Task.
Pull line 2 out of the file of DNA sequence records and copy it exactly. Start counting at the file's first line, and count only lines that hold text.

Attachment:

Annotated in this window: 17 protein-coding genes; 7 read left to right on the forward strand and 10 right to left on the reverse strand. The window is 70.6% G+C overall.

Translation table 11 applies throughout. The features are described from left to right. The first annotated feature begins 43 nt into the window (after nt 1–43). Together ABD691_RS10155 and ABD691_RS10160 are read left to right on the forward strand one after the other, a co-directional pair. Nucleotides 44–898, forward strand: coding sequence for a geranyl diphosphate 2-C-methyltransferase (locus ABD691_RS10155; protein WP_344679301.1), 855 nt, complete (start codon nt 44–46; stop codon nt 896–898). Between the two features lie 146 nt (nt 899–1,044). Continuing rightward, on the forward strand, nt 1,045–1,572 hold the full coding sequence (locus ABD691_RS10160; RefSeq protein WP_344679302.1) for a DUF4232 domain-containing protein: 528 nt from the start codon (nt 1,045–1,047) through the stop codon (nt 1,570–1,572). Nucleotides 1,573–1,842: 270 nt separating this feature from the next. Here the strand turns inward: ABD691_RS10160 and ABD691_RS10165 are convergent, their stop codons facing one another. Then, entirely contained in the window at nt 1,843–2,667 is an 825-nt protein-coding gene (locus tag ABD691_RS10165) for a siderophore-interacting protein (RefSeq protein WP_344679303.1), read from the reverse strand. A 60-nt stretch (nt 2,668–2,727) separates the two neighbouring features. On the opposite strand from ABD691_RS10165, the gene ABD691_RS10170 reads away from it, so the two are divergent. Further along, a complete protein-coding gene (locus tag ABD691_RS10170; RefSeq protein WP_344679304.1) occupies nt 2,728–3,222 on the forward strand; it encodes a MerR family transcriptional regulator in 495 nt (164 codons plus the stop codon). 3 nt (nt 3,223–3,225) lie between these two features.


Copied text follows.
Translation table 11 applies throughout. The features are described from left to right. The first annotated feature begins 43 nt into the window (after nt 1–43). Together ABD691_RS10155 and ABD691_RS10160 are read left to right on the forward strand one after the other, a co-directional pair. Nucleotides 44–898, forward strand: coding sequence for a geranyl diphosphate 2-C-methyltransferase (locus ABD691_RS10155; protein WP_344679301.1), 855 nt, complete (start codon nt 44–46; stop codon nt 896–898). Between the two features lie 146 nt (nt 899–1,044). Continuing rightward, on the forward strand, nt 1,045–1,572 hold the full coding sequence (locus ABD691_RS10160; RefSeq protein WP_344679302.1) for a DUF4232 domain-containing protein: 528 nt from the start codon (nt 1,045–1,047) through the stop codon (nt 1,570–1,572). Nucleotides 1,573–1,842: 270 nt separating this feature from the next. Here the strand turns inward: ABD691_RS10160 and ABD691_RS10165 are convergent, their stop codons facing one another. Then, entirely contained in the window at nt 1,843–2,667 is an 825-nt protein-coding gene (locus tag ABD691_RS10165) for a siderophore-interacting protein (RefSeq protein WP_344679303.1), read from the reverse strand. A 60-nt stretch (nt 2,668–2,727) separates the two neighbouring features. On the opposite strand from ABD691_RS10165, the gene ABD691_RS10170 reads away from it, so the two are divergent. Further along, a complete protein-coding gene (locus tag ABD691_RS10170; RefSeq protein WP_344679304.1) occupies nt 2,728–3,222 on the forward strand; it encodes a MerR family transcriptional regulator in 495 nt (164 codons plus the stop codon). 3 nt (nt 3,223–3,225) lie between these two features.